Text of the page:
In recent years, genomic and transcriptomic data of breast cancer samples have led to a subclassification of breast cancer subtypes.3, 43 The correlation with breast cancer subtypes as well as with poor or good prognosis of patients has been demonstrated for several miRNAs.27, 44, 45, 46 MiRNAs have been described as regulators of many different biological processes, including immune and apoptosis regulation in cancer, and thereby shaping the tumor microenvironment.24, 47, 48, 49, 50, 51 We and others have previously described that miR-519a-3p promotes proliferation in tamoxifen-resistant ER+ breast cancer and hepatocellular carcinoma.29, 52, 53 Using publically available data sets, we observed that higher miR-519a-3p expression associates with poor survival of breast cancer patients.29 Elevated miR-519a-3p levels were found particularly in more aggressive ER− as well as in histopathologic grade 3 breast cancer subtypes. TNBC often harbors TP53 mutations and, using publicly available data sets, we found that specifically TP53 mutant breast tumors express elevated levels of miR-519a-3p. TP53 mutations are rare in small and low-grade tumors, whereas the frequency increases with the size and grade of tumors.54 Furthermore, breast cancer patients with somatic TP53 mutations have shorter disease-free survival compared with patients with wild-type TP53, and respond less well to chemotherapy, antihormonal therapy or radiotherapy.55, 56 In future studies it has to be analyzed whether elevation of miR-519a-3p in TP53-mutated patients is directly regulated by p53 and/or other factors.

NK cell-mediated clearance of cancerous cells is a central intrinsic mechanism counteracting tumor development. Activated NK cells can induce tumor cell apoptosis via membrane-bound or soluble TRAIL and Fas ligands as well as by releasing granules that contain perforin and granzymes.33, 34 Breast cancer cells have been described to evade immunosurveillance that may be imposed by tumor-intrinsic factors or the immunosuppressive cancer microenvironment.22, 57, 58 They can escape NK cell-mediated cytotoxicity by diverse mechanisms that are independent of the breast cancer subtype.22, 59 Besides this, breast cancer cells are often resistant against apoptosis induction, thus limiting the clinical effectiveness of apoptosis-inducing agents.21, 47, 60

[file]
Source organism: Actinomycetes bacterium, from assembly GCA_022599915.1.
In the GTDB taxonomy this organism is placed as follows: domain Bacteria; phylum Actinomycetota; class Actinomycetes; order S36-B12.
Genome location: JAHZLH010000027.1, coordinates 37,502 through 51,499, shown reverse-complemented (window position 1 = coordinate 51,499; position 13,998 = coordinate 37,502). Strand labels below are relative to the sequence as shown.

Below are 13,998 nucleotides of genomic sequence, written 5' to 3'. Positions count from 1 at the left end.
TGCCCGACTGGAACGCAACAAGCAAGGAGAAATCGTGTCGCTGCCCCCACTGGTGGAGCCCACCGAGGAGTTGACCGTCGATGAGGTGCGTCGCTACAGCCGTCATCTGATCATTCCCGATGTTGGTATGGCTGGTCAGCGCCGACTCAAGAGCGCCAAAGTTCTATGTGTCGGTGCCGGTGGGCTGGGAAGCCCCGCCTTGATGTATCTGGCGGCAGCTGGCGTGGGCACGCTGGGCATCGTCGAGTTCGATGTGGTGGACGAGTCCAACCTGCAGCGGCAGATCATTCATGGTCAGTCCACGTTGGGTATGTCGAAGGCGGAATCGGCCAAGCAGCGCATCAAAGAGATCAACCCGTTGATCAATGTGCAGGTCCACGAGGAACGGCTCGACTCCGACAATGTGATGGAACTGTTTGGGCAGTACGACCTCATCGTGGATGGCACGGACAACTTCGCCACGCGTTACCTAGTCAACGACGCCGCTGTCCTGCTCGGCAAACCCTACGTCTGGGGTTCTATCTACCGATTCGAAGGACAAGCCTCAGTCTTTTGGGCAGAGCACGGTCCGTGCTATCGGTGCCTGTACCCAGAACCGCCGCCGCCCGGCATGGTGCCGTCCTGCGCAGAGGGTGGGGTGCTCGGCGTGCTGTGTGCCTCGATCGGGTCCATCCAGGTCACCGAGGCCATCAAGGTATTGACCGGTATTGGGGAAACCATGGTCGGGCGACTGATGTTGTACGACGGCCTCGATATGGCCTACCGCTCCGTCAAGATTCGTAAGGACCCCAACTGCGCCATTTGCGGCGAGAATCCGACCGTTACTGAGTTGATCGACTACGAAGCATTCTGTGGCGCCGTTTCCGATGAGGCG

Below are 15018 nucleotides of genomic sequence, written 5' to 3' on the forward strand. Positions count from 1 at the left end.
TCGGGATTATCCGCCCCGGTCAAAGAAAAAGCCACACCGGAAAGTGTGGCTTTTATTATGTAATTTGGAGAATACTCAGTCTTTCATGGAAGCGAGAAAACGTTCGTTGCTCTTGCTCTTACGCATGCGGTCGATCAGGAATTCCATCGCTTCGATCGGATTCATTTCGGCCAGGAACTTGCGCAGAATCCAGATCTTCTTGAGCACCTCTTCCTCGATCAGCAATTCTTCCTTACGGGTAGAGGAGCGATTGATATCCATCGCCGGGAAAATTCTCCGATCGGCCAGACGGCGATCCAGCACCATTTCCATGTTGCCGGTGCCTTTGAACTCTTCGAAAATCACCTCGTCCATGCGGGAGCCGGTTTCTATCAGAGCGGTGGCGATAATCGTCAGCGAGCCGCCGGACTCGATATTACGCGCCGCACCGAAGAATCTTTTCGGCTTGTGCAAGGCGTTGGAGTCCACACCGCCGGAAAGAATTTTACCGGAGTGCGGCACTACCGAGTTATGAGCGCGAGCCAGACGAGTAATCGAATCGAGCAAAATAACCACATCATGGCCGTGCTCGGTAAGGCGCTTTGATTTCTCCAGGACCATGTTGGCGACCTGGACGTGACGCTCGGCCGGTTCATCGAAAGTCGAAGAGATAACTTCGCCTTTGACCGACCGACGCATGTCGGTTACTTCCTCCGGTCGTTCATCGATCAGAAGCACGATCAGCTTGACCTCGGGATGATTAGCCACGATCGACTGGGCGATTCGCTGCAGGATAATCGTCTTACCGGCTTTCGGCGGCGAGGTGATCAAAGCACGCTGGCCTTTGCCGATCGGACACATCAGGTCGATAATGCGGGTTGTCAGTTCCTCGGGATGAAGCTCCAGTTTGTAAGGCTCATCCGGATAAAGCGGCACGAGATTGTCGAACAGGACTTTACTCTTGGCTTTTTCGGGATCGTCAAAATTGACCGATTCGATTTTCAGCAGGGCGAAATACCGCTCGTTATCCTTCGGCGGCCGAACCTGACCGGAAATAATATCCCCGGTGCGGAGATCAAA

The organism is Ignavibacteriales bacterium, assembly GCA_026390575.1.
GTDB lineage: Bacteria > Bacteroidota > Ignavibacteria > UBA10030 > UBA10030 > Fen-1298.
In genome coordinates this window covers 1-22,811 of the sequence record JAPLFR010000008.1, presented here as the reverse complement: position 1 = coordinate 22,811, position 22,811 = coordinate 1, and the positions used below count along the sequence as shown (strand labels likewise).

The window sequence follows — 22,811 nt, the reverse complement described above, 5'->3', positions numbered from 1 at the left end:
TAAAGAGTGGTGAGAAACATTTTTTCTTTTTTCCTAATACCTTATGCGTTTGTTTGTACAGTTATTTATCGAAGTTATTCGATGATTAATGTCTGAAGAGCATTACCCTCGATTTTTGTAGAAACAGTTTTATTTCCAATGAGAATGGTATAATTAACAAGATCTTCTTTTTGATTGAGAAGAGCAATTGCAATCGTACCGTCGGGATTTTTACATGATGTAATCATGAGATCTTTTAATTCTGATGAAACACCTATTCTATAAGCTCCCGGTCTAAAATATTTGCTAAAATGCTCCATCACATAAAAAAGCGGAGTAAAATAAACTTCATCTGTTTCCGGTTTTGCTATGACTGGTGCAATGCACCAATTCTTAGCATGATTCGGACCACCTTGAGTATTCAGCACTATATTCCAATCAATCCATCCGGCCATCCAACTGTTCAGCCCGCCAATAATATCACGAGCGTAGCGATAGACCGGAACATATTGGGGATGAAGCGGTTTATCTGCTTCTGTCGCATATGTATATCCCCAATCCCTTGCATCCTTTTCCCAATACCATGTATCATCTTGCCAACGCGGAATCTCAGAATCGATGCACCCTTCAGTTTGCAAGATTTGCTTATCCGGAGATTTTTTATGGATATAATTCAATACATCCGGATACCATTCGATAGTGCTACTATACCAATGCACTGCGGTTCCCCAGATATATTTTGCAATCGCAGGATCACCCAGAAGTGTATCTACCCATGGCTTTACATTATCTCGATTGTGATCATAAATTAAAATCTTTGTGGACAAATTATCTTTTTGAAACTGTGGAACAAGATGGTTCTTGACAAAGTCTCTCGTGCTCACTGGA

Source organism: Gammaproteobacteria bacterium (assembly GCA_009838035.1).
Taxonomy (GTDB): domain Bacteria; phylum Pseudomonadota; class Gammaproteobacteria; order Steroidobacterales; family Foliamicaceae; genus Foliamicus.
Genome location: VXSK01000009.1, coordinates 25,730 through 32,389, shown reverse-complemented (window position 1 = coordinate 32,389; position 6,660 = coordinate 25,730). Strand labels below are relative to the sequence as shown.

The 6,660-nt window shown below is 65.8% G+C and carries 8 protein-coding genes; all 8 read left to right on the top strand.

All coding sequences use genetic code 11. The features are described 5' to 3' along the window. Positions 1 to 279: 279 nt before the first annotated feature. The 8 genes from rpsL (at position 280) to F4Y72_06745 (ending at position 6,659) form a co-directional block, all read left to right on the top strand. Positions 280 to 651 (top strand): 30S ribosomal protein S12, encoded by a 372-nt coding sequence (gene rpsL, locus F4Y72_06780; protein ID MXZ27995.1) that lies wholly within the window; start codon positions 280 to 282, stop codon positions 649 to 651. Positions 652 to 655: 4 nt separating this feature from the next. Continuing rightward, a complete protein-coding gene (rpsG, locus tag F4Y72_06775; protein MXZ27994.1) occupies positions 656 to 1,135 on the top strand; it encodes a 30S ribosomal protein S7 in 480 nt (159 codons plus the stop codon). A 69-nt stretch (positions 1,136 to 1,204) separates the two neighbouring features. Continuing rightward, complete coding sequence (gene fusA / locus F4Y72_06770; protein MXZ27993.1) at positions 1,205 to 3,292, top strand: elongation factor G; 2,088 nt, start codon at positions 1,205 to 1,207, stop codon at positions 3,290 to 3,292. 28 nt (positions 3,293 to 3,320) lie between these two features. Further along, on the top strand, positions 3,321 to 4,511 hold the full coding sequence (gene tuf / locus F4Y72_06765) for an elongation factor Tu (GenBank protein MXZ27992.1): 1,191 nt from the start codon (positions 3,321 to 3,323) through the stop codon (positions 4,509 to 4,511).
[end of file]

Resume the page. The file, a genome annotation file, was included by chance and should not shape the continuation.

In this study, we demonstrate that miR-519a-3p is a novel tumor-intrinsic factor, regulating breast cancer cell recognition and killing by NK cells. We identified miR-519a-3p to induce resistance toward NK cell-mediated cytotoxicity by inhibiting FasL-, TRAIL- and granzyme B-induced apoptosis. TRAIL and FasL bind to their corresponding receptors on target cells, thereby inducing apoptosis through the extrinsic and intrinsic apoptosis pathways. It has previously been revealed that several genes and miRNAs either directly or indirectly regulate the TRAIL-induced apoptosis pathway.61 Here, we have shown that miR-519a-3p confers resistance toward TRAIL- and FasL-induced apoptosis by downregulating both TRAIL-R2 and caspase-8. This is in accordance to Zhang and Zhang60 who reported that constitutively endocytosed TRAIL-R1 and TRAIL-R2 led to TRAIL resistance. Upon binding of TRAIL to its receptors TRAIL-R1 and TRAIL-R2, endogenous FADD and caspase-8 become recruited to the receptor.62 In the present work, we show that caspase-8 is required for apoptosis induction by TRAIL and FasL and that expression of CASP8 is correlated with patient survival. Caspase-7 was also downregulated by miR-519a-3p, but it does not seem to be a direct target. MacFarlane et al.63 reported that caspase-7 gets activated upon stimulation with TRAIL in MCF-7 cells, whereas our data indicate that caspase-7 is not required for TRAIL- and FasL-induced apoptosis in MCF10A and MDA-MB-231 cell lines. However, caspase-7 is indeed necessary for TRAIL- and FasL-induced apoptosis in HCC1143 and T47D breast cancer cells, suggesting a cell line- or cell type-specific effect of caspase-7. In addition to TRAIL and FasL, NK cells kill target cells by releasing granules containing perforin and granzymes.64 Martin and colleagues65, 66 revealed that granzyme B can promote apoptosis by direct processing of effector caspases-3 and -7. This is consistent with our data that suggest a key function of caspase-7 in granzyme-B mediated apoptosis.